Tag Archives: The Fisherman and His Wife

The Frog and The Princess – First Encounter

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First Encounter - Frog Prince

Here we see that a privileged princess with a huge sense of entitlement has carelessly dropped her golden ball down the well. The frog, on hearing her piteous tears, has struck a bargain – bed and board with the Princess for the return of the ball.  The Princess, who has no intention of honoring her promise, is lying through her teeth.

On the one hand, this is a story about how power and privilege, carelessly handled, can corrupt decency and erode compassion.  The princess has forgotten that with power comes responsibility – the ability to respond – to stay fully present in each moment, giving one’s full attention to the person(s) and events at hand.  If she had remembered, she would have thought carefully about the consequences of any promises and lies she might make.  She might have considered alternative ways to retrieve the ball, or perhaps just left it down the well.  Instead her power has bestowed a false sense of superiority, not only towards others, but also to the normal rules of decency, respect, integrity and courtesy governing relationships.

The frog is just as deceitful as the Princess.  He has seen an opportunity to advance his own agenda and seized it.  In a culture supporting a more equitable distribution of wealth and power, the frog might have performed a random act of kindness and simply returned the ball.  But deprivation and the princess’s callous behavior have hardened his heart.  With no other resources to fall back on, desperation has made him manipulative and sly, ready to take advantage of any weakness to exploit another and further his own ends.

Coded in fairy tale form, we find the base cause of social unrest and incipient rebellion.  Because it was dangerous to discuss such matters, people’s concern, fear and rage were folded in to the tales and disguised as simple set-ups for happy endings.  Despite pretty descriptions of beautiful girlish princesses and faithful servants, dark feelings imbue these tales and often include brutal acts of violence on the way to resolution.  Vicious episodes, such as the step-sisters mutilation of their feet in Cinderella, the streak of fish blood in The Fisherman and His Wife or the devouring wolf in Little Red Riding Hood speak to a time as turbulent, chancy and violent as our own.  They warn of the dangers of extreme polarization and hint at the possibility of revolution.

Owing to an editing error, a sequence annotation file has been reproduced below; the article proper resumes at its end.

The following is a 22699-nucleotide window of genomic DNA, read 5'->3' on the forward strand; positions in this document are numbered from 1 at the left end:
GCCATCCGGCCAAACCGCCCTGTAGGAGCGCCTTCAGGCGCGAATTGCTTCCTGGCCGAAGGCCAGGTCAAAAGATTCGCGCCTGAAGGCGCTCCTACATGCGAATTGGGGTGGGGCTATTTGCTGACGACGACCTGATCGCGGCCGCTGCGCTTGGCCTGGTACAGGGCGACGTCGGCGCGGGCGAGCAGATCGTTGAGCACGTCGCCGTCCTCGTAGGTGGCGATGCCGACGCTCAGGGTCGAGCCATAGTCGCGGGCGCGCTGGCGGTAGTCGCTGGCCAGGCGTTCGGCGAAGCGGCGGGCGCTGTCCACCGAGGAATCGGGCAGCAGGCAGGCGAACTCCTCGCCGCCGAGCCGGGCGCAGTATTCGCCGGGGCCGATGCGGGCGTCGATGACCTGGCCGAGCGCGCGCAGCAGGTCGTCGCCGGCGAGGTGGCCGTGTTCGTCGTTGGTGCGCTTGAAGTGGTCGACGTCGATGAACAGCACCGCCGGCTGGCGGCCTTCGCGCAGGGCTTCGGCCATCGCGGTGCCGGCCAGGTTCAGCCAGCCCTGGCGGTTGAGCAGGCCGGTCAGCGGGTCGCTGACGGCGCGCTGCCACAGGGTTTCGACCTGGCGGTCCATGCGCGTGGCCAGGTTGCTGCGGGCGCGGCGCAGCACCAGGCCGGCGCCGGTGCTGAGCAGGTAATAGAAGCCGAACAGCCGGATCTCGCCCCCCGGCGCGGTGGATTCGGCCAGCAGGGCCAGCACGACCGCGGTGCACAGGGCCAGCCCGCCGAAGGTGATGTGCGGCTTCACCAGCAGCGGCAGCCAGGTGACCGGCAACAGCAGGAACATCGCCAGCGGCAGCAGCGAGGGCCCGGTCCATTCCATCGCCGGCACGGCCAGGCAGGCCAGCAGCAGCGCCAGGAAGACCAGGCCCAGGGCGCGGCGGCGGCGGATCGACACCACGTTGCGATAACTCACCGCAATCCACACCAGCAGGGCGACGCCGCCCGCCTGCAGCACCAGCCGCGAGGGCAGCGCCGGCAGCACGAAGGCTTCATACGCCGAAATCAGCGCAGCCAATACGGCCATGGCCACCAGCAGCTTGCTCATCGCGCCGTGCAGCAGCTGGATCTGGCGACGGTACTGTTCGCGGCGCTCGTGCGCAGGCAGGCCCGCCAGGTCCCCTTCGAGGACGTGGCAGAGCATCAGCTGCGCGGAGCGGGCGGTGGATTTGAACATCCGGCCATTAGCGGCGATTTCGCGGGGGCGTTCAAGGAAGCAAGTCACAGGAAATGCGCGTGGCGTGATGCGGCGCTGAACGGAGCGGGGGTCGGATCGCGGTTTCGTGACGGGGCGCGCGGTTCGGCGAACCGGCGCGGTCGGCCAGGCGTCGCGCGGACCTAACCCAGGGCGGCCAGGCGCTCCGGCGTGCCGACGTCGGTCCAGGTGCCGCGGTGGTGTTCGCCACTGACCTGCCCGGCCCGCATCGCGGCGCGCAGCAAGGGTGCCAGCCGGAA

On the other hand there is always another, more personal way to read the story.  Water symbolizes both the emotional life of our surface personas and also the inaccessible depths of the personal and collective unconscious.  The Princess, that young, naïve, immature Queen-to-be, represents the un-individuated self.  She has lost her golden ball.  Gold represents fertility, life, dominion, warmth and generosity, it is pure and incorruptible.  So far, the Princess possesses none of these qualities and thus cannot keep hold of her treasure.

The frog, an amphibian, can live and breathe in two realms.  This makes him a spirit guide, or psychopomp – a being who can travel back and forth between worlds.  The word for frog in Japanese is kaeru which also means “to return”.  Traditional beliefs state that however far you may transport a frog, it will always return to the place of departure.  Another meaning ascribed to frogs by the Japanese is “stand-ins.”  Some people carry lucky frog charms and believe that when something threatens them, the frog may “stand-in” and face danger in their place.  In this story the frog displays all these attributes as he dives into the well to rescue the Princess’s best qualities, which she has shoved into the shadows and neglected.  The story reminds me that we can ignore talent and nobility as deliberately as we deny less desirable attributes.  It asks me to consider how I sometimes denigrate or reject my own abilities.